Rainy Day Tomato-Basil Soup

Well, it doesn’t actually have to be raining, but Fall is upon us and that means soup weather.  Still, a lighter fare is in order.  It’s raining here today, so I thought a quick soup would make an easy, and tasty lunch.

Tomato soups are amazingly versatile.  If you think about it, the same basic building blocks for a soup can be ramped (and combined with other things) to make a full-on pasta sauce.  But I talked about that here, so let’s not go there.  In soup form, I like this sort of soup because it can be served hot or cold (as a bisque) depending on outside temperature and mood.

Tomato and Basil Soup


Anyway, what was I saying?  …Oh yeah.  Tomato soups are a lot like pasta sauces in a way – they share some of the same fundametal building blocks: tomatoes, and the gamut of Italian spices. In some ways they’re easier though, since you’re not adding stuff based on what you think it’s going to taste like in 40 minutes.

Feeds:  Two
Shopping List:

  • 35oz can whole peeled tomatoes (again, Cento, really.)
  • Basil (fresh if you’re going to the store anyway)
  • Thyme
  • Parsley (dried is just fine.  It’s all about that Basil biatch anyway)
  • Salt
  • Pepper
  • Heavy whipping cream (preferred.  Half-and-half in a pinch)

This one is a fairly simple tomato-basil soup, as I mentioned in the headline.  Those two are the rock stars today, making the drummer wish the girls would look at him at least once in a while…

Anyways, what you do for key ingredients will drive everything else.  I use Cento (canned) Italian tomatoes because they have a nice flavor, and they come in sauce, rather than red-colored water.  They also make for a thicker soup without resorting to tomato paste and/or longer cooking times (which increase the chance of crossing the pasta sauce barrier).  Fresh basil is best too, but if that’s not an option the dried stuff can do in a pinch.  More on that later.

I know… tl;dr so let’s get down to business.

The first order of business is to gish up the tomatoes in a bowl.  The more you gish the better, but it doesn’t have to be perfect.  Just crush  as many of the large chunks as possible.  If you’re not using whole tomatoes you can probably skip this step.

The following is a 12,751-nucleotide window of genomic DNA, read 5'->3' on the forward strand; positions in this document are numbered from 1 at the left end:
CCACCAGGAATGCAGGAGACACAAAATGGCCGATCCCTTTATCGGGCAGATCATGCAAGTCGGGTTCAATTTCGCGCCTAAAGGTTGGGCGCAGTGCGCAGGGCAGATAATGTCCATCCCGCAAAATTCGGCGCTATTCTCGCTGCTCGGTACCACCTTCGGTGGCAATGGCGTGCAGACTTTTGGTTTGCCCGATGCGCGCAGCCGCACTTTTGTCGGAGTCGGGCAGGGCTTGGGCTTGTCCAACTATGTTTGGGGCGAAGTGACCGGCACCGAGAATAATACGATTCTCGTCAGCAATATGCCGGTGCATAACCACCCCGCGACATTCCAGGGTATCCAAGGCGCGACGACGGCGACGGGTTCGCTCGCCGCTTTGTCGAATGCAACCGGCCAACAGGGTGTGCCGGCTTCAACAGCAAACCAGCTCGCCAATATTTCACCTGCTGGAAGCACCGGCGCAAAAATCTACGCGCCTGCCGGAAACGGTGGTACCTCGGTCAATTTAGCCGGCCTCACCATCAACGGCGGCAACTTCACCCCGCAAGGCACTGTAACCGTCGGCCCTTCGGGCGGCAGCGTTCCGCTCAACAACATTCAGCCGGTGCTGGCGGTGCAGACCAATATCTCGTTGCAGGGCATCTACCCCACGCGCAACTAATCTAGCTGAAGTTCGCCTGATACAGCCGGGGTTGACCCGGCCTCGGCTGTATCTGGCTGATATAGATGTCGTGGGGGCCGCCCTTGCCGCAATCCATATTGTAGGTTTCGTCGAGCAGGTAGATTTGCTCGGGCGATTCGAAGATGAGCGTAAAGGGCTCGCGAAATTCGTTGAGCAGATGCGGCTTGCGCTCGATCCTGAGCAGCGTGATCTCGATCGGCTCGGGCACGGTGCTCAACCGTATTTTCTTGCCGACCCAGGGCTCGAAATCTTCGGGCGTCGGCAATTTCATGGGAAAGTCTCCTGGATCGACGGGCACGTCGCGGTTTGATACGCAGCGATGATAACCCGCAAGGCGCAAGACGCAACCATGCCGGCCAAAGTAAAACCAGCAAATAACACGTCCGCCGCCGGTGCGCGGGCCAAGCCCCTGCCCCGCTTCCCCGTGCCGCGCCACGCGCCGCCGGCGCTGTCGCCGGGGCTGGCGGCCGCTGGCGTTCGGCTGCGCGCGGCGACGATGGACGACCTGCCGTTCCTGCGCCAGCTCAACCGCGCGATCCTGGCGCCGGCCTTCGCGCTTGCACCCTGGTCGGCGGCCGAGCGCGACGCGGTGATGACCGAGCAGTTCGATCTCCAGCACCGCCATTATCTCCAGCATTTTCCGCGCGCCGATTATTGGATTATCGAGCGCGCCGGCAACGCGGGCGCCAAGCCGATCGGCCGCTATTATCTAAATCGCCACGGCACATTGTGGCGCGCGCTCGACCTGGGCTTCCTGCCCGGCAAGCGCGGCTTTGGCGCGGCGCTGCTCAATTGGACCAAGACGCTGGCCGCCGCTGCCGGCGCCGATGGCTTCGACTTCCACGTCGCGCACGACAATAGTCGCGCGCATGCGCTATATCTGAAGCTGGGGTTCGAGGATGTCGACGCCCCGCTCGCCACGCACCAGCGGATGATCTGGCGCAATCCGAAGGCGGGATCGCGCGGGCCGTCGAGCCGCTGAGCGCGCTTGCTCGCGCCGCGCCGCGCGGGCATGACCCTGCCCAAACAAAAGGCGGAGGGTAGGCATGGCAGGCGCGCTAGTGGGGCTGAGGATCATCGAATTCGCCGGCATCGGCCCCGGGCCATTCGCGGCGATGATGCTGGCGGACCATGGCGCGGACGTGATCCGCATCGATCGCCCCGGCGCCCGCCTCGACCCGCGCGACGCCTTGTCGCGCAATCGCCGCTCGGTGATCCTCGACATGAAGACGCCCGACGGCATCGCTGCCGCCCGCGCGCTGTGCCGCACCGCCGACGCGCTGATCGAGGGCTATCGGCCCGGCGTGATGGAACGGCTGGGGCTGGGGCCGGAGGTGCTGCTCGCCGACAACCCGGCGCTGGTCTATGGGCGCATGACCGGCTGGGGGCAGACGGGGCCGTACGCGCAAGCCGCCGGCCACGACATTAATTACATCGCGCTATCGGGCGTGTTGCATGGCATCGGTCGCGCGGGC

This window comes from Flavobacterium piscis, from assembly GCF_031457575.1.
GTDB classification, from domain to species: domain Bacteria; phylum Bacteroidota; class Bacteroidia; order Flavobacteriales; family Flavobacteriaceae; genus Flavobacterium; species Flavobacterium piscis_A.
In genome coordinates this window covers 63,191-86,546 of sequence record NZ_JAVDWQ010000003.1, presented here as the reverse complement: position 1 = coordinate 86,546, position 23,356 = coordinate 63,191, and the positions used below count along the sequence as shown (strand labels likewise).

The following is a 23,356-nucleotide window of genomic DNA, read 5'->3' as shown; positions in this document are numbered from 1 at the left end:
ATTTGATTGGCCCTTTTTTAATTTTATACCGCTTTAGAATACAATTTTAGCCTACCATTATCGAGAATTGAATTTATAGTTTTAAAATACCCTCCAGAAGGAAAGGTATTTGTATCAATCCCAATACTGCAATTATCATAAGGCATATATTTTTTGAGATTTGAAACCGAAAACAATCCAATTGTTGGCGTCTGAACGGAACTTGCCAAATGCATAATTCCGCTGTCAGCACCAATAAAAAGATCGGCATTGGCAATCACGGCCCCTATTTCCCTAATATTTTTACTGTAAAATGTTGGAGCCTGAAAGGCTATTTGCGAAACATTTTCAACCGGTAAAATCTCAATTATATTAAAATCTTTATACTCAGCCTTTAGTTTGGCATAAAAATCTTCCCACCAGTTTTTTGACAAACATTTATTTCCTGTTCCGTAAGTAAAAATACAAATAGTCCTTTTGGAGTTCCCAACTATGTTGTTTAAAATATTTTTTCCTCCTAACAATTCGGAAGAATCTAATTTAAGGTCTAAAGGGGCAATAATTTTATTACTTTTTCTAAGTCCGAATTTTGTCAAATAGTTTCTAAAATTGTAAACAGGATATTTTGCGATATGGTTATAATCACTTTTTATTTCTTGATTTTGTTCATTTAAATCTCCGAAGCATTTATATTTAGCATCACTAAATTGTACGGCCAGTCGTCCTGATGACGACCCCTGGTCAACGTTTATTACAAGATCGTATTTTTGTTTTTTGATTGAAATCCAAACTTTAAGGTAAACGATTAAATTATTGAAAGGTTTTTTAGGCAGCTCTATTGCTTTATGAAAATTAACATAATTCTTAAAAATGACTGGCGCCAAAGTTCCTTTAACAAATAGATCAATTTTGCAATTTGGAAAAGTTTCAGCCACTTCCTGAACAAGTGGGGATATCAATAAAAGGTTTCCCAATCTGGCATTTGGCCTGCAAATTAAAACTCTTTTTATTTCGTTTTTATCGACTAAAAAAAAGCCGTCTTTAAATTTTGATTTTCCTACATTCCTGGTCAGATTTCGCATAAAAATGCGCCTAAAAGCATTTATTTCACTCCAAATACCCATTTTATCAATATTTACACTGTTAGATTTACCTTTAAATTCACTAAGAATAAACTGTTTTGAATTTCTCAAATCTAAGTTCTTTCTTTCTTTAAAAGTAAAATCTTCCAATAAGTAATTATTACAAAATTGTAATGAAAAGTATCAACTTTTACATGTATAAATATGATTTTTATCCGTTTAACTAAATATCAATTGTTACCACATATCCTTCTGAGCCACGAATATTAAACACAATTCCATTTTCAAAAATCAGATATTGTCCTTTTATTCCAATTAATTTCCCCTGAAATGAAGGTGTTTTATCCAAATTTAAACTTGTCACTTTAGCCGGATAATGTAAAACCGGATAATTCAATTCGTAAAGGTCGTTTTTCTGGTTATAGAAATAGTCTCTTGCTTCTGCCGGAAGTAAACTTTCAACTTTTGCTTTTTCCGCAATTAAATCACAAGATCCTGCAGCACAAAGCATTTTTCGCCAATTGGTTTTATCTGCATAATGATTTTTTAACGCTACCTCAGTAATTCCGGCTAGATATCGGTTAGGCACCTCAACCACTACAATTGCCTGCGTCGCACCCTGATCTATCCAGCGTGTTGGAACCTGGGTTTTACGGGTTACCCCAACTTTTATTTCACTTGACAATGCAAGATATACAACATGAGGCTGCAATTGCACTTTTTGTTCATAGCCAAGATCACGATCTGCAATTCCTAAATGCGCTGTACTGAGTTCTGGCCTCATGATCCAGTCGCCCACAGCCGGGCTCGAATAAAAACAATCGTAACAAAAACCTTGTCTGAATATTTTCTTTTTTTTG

Next tomatoes in the pot (and if you’re using straight tomato sauce, add some tomato paste as a thickener, and wish you’d bought the whole ones).  As that warms over a medium-ish heat, add in the basil – fresh about 1/2C measured, then coarsely chopped, or 2tbsp dried.  Also toss in a teaspoon of thyme and a heavy teaspoon of parsley.  Stir occasionally as you go.

That’s all there is to the soup, really.  I swear.  BUT there is one thing better – a little cream to urge it along.

To that end, ideally you’d have some heavy whipping cream around, so you could make a nice fat gob of whipped cream, but you’re probably like me and hardly have half-and-half in the house.  The destructions are identical, just with different results, so we’ll all just pretend.  Put 1/2 to 1c cream in a bowl, along with a tablespoon or so of sugar, and whisk the hell out of it.  If you do it right – with half-and-half you’ll have whipped cream better than Reddi-Whip ever imagined, and the rest of us will have a slightly thickened and sweetened cream.  Either way, set it aside.  The soup is probably done.

When the soup is done (hot, tastes bright and nommy, etc) it’s time to deal with the texture.  In this case, I used a Chinois, but a food mill or even a stick blender would do.  The idea is to get out the big fibers and leave a smooth, creamy consisteny. Personally I prefer the older, mechanical means, and they have less of a tendency to turn everything into baby food.

And now, to bisque, or not to bisque.  That is the question.  Whether it is far nobler to suffer the slings and arrows of a really hot soup, or take arms against a sea of cold tomatoes. And by opposing them, to sigh; to eat no more; and by eat, To say we end the heart-ache, and the thousand Natural Noms a tomato is heir to?  ‘Tis a consumption devoutly to be wished…

Once you’ve decided, plate and top with a bit of that cream goop you made earlier.  Garnish isn’t necessary, but it makes for pretty photos.